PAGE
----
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I Am Belmaya: The inspiring story of a Nepali woman who transformed her life through filmmaking

Belmaya Nepali filming for her short film 'Educate Our Daughters' at Sublime school, Pokhara. Source: Sue Carpenter

Orphaned at a young age and subjected to repeated marital abuse, Belmaya Nepali found hope behind the camera. The Nepali filmmaker’s story is told in 'I Am Belmaya', a new feature documentary spanning 14 years.

Ms Nepali clearly remembers the surge of happiness she experienced when she held a camera for the first time. 

It was 2006 and British filmmaker, writer and photographer Sue Carpenter was teaching photography at a home for disadvantaged girls in Nepal. 

Little did Ms Nepali know that fourteen years latershe would tell her story to the rest of the world. 

Orphaned at the age of nine, Ms Nepali was born in a Dalit family in the city of Pokhara, Nepal.  

At the age of 14, she was introduced to a photography class with Ms Carpenter at the girls’ home she was living in. 

For Ms Carpenter, this was her first time running such a project. 

Sue Carpenter and Belmaya Nepali in Nepal in the year 2007.
Sue Carpenter (L) and Belmaya Nepali (R) in Nepal in the year 2007.
Supplied by Sue Carpenter

She remembers Ms Nepali as the girl with some ‘differentness’ in the group of around 20 students.  

Sometimes she would be incredibly exuberant and fun. She loved dancingSo, I found whenever I was taking photos and films, they were of her,” Ms Carpenter said. 

“There was something very compelling about her – that’s what I remember the most.”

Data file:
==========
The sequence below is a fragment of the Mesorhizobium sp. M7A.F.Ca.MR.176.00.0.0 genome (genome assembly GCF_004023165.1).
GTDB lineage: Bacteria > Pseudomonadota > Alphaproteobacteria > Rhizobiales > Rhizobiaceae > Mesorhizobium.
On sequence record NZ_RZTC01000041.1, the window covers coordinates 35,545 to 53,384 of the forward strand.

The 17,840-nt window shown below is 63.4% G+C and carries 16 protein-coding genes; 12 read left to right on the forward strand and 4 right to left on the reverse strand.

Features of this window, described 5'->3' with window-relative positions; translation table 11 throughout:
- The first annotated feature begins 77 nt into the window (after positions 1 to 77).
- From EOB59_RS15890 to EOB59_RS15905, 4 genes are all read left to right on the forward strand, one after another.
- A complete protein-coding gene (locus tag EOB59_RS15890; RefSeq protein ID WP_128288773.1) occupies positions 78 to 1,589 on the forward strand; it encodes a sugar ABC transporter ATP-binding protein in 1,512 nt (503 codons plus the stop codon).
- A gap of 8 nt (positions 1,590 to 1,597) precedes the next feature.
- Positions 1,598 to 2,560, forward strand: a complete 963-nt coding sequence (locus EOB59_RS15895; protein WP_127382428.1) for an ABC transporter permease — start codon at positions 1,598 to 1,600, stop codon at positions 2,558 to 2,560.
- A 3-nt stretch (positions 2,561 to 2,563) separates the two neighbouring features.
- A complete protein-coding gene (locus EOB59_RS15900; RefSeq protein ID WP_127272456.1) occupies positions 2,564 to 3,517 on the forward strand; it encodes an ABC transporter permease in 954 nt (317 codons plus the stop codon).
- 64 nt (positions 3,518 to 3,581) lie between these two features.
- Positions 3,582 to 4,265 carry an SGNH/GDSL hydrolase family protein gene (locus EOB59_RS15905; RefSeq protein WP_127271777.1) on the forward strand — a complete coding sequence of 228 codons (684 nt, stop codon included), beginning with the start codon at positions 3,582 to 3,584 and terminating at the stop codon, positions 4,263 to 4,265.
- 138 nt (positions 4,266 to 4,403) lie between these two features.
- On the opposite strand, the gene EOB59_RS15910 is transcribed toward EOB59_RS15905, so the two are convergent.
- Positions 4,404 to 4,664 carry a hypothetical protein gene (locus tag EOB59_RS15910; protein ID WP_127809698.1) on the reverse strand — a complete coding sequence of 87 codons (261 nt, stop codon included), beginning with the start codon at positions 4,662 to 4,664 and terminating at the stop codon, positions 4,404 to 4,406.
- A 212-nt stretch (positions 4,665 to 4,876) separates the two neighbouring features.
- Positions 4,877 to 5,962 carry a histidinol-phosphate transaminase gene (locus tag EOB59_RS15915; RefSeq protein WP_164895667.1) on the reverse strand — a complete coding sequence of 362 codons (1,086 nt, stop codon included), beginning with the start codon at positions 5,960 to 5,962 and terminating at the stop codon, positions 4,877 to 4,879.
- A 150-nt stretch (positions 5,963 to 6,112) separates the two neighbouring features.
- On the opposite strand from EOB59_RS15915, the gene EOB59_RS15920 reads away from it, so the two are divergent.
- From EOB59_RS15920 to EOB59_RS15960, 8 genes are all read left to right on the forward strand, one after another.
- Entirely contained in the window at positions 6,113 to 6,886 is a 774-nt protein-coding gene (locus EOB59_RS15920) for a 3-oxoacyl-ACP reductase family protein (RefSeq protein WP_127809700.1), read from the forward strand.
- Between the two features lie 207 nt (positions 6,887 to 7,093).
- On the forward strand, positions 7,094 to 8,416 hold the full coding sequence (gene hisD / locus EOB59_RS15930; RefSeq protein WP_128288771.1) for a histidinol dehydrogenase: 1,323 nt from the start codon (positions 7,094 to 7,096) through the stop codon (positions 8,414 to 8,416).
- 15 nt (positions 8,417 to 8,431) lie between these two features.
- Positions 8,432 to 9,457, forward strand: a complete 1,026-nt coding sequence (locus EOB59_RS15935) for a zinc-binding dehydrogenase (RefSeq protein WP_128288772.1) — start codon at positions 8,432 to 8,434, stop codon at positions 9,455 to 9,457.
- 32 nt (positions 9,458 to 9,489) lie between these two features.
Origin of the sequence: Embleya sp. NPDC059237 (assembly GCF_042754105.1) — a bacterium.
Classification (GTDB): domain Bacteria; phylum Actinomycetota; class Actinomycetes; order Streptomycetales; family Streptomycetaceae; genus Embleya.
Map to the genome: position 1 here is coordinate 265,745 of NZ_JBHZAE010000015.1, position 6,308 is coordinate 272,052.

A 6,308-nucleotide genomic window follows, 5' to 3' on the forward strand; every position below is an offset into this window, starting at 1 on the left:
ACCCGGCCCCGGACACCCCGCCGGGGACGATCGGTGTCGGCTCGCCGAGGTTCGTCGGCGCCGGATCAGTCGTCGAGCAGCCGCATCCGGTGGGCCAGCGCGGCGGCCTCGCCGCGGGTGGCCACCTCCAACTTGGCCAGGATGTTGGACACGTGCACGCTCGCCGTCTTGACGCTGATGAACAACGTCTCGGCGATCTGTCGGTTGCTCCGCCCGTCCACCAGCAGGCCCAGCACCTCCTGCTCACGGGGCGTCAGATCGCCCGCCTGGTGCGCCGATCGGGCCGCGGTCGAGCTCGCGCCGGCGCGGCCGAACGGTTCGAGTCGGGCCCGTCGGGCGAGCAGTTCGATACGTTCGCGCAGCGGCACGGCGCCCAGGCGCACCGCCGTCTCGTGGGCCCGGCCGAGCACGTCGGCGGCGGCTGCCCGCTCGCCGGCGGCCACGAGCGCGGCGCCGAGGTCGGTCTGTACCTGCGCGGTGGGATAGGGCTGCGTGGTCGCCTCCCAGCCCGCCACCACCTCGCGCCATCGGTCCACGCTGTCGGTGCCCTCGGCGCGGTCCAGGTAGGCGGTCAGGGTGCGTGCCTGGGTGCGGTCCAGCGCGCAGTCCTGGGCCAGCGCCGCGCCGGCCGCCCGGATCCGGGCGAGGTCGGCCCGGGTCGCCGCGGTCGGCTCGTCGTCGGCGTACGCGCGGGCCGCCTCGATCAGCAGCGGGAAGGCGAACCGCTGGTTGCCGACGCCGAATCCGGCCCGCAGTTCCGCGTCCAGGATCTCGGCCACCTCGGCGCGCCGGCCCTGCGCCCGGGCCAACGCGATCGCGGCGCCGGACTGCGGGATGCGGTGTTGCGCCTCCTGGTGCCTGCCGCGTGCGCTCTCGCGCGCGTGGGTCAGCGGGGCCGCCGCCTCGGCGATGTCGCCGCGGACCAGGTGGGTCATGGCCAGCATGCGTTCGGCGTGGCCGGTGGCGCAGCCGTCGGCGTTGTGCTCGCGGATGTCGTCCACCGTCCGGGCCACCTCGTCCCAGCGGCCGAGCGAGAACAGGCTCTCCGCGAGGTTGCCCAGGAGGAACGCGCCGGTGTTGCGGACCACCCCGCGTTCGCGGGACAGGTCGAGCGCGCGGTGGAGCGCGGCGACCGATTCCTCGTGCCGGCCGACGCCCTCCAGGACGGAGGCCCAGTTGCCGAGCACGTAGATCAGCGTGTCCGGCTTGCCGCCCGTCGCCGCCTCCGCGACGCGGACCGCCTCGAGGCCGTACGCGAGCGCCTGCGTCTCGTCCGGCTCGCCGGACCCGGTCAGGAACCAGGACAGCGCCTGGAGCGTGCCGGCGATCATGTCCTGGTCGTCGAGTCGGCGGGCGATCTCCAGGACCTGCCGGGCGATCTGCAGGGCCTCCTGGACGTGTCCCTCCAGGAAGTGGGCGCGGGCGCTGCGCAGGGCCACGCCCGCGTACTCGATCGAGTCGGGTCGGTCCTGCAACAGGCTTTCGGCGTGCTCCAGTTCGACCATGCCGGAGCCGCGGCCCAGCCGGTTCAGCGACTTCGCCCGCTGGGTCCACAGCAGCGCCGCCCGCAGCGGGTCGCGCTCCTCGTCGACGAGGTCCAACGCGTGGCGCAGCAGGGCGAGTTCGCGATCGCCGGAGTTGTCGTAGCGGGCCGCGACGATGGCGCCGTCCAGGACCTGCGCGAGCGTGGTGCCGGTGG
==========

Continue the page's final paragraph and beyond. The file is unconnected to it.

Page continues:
Reminiscing about her experience, Ms Nepali said that was when her new life and passion for education started.  

“Normally we had to pose for the foreigners but with Sue, we were the ones taking pictures. I was very happy then,” she said.  

She used to take about 300 photos every time she got hold of the camera. 

Belmaya Nepali as a 14-year-old in 2006 at Sarangkot, with Machhapchhre peak and Annapurna range near Pokhara, Nepal.
Belmaya Nepali as a 14-year-old in 2006 at Sarangkot, with Machhapchhre peak and Annapurna range near Pokhara, Nepal.
Sue Carpenter

However, the photography journey came to a halt when her residence banned the use of cameras, and she was sent to another institution.  

All the footage Ms Carpenter had taken with her handycam sat on the backburner for years. 

What followed next for Ms Nepali was an abusive marriage and a baby daughter at the age of 21. 

Trampled on by her husband, her family and the society, she thought her ‘days of happiness were over’. 

She said her complaints about domestic abuse and attempts to get a divorce were all ignored. 

Rekindling her passion for the camera 

Life took yet another turn in 2013 when Ms Carpenter managed to reconnect with Ms Nepali, with the idea of filming her more. 

Despite not being able to speak fluent English, Ms Nepali told Ms Carpenter about all her struggles. 

Given the vulnerable position Ms Nepali was in, Ms Carpenter said she did not want her to be shown as a victim or a passive subject of the film.  

“Because what would that achieve?,” she asked. 

“She was so sparky, and it was like an emblem of women’s rights in Nepal, that I wanted to film her to shine a light on the injustices through her voice being really strong and fighting against it.”

When they learned of a filmmaker teaching documentary filmmaking for girls, Ms Nepali knew that was an opportunity she had to grasp.